Launched last Saturday (Mar 21, 2020), TraceTogether is a mobile app developed by GovTech for community-driven contact tracing to mitigate the spread of COVID-19.
Mar 24, 2020 Update: GovTech rolled out an update, from 1.0.24 to 1.0.30. New findings relevant to “#2–Data Records & SQLite Storage” and “#3–21 Day Data Retention Policy?” sections are appended below each section.
The release of TraceTogether piqued my interest as a security professional and technologist. GovTech published 9 geeky myth-busting facts you need to know about TraceTogether, hoping to debunk concerns over TraceTogether’s security and privacy which came fast and furious to nobody’s surprise, given how rampant fake news is and skepticism around a state built app.
As much as I appreciated GovTech’s attempt to explain the application and assure the public of its security and privacy controls, the article was unable to satisfy the technologist in me: I had to dig deeper. How better than to revisit my old friends: apktool, dex2jar, jadx and jd-gui.
Instead of detailing a full step-by-step tear-down, I’ve chosen to selectively highlight facts I find interesting. I picked TraceTogether’s Android APK as the target as it is more accessible for d̵i̵s̵a̵s̵s̵e̵m̵b̵l̵y̵ inspection that iOS applications. Details within sections are graduated, so simply forward to the next section should it be too much to follow.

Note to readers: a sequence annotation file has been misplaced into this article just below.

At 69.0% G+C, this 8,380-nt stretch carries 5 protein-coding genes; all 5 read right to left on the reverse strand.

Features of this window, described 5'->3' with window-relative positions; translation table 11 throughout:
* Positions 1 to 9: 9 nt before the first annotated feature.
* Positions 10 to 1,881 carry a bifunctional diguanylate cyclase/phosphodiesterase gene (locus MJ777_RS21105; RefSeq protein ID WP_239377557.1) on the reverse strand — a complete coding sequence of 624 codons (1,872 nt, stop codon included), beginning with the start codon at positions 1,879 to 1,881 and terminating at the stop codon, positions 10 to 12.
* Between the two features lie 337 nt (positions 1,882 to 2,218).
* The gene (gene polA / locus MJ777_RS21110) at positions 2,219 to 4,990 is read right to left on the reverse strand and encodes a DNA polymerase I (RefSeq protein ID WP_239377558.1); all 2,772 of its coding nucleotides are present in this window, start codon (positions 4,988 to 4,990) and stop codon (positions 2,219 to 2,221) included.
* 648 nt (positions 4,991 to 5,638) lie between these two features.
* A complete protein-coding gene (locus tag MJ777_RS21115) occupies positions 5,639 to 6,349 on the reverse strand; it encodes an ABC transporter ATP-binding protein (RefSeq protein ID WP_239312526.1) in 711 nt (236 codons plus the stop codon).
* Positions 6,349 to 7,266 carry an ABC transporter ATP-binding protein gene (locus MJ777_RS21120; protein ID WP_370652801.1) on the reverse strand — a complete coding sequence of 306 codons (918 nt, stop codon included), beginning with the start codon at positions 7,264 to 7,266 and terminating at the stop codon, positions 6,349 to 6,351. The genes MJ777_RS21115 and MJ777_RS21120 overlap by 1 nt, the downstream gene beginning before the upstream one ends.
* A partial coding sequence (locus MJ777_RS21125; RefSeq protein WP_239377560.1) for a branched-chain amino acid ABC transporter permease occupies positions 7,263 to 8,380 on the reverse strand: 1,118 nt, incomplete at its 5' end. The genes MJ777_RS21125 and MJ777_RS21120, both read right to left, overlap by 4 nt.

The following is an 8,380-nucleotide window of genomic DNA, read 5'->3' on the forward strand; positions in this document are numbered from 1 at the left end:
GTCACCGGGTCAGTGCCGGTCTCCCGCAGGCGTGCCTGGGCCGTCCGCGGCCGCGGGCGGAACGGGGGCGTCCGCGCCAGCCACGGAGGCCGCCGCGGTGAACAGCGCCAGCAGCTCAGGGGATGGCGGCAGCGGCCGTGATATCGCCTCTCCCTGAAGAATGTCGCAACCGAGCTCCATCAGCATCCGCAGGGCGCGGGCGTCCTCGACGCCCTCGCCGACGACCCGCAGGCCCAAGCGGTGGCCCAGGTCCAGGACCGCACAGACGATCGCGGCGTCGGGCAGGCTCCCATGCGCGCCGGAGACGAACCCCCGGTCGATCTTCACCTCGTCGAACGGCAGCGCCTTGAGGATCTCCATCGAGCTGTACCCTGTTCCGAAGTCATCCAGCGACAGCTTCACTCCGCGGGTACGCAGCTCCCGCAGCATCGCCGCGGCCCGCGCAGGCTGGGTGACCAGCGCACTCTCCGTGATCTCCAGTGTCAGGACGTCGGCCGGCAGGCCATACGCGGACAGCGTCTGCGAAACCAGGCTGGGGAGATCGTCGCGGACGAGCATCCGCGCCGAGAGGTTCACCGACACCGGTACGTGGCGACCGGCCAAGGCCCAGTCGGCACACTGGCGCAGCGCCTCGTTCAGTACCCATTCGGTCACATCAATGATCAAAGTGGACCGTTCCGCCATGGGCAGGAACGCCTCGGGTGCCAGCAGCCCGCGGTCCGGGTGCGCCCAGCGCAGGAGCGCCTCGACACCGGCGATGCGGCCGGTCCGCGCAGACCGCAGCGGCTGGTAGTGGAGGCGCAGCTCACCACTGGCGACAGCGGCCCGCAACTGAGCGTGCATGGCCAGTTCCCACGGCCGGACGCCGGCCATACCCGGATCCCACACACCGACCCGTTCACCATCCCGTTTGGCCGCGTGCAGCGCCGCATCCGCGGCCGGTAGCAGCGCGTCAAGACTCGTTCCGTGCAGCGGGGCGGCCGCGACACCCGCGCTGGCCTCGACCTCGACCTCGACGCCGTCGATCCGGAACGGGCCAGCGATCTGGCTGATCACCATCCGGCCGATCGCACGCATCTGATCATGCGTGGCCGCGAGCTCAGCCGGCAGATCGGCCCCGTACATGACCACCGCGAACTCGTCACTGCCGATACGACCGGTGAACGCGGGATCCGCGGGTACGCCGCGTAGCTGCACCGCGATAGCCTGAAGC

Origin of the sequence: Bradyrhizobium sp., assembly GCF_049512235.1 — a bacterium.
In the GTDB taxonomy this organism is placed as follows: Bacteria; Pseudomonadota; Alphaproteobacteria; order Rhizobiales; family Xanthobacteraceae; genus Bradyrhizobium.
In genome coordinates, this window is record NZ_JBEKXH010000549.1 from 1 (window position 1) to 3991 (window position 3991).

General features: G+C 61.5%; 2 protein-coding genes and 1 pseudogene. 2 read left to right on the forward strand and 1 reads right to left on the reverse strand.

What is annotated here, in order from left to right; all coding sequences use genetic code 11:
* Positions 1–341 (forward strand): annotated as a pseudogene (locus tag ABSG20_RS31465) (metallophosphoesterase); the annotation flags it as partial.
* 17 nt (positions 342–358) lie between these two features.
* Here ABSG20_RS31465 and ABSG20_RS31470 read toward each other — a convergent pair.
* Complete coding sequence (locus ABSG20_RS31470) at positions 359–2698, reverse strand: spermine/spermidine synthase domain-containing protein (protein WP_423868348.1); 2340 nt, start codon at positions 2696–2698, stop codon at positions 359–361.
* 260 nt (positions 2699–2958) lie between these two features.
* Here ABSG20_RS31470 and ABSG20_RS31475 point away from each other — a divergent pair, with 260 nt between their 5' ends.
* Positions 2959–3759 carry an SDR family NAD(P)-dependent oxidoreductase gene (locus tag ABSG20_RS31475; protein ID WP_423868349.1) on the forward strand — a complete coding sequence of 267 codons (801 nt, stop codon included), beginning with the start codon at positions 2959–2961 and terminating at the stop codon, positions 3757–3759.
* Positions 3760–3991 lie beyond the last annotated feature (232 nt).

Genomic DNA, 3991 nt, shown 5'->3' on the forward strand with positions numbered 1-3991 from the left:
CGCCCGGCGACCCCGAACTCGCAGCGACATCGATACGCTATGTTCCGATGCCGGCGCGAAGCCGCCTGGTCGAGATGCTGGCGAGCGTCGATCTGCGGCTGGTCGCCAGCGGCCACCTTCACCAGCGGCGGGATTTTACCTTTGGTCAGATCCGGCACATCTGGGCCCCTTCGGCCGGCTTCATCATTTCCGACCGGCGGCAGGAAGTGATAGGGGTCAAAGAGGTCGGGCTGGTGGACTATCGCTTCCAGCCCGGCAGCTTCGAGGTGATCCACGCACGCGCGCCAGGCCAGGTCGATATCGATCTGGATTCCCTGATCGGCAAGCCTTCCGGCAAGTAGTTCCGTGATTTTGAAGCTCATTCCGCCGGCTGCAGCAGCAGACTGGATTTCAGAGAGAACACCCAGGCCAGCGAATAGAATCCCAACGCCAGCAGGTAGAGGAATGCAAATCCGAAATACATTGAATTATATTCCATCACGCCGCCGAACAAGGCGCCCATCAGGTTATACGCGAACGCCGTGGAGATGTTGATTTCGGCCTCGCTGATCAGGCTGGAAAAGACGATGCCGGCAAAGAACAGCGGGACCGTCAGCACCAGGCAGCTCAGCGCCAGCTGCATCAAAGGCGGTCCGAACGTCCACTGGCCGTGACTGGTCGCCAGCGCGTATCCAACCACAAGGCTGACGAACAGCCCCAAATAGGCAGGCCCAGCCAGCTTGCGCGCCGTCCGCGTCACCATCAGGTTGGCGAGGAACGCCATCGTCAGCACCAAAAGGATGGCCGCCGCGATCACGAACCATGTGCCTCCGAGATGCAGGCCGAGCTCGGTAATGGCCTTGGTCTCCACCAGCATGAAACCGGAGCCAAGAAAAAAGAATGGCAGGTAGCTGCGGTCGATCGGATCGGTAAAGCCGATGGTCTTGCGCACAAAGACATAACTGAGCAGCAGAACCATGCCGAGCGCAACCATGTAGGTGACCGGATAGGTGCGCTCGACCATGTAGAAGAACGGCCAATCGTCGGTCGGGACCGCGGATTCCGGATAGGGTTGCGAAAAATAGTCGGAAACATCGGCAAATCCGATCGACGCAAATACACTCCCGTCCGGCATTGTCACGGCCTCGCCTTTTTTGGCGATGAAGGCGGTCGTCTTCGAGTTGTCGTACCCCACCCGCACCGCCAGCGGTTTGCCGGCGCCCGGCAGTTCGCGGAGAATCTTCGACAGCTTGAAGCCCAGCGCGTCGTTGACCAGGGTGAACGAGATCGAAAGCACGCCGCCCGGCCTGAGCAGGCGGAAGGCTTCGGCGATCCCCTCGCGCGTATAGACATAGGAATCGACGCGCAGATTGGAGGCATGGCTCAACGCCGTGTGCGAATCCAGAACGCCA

#1 — TraceTogether is Serverless
What stood out to me immediately was the absence of backend host strings (e.g. api.myawesomeapp.com) or API calls, which is (almost) always the first thing to look out for when inspecting applications. Developers of applications with significant resources or risk typically harden their applications by packaging critical functionality such as encryption and data transport in low level libraries and calling them via JNI, effectively protecting critical functionality from inspection with basic tooling and script kiddies.
However, that’s not the case with TraceTogether: all online functionality was pointing to Firebase SDK, from User Authentication via OTP (PhoneAuthProvider) to records uploading with Firebase Storage.
I am impressed by the modernity of the application’s serverless architecture, and since backend development have been reduced to purely administrative functionalities, the development team was able to go-to-market the ‘frontend’ or mobile applications in a much shorter time, all while enjoying Google grade scalability and reliability.
#2 — Data Records & SQLite Storage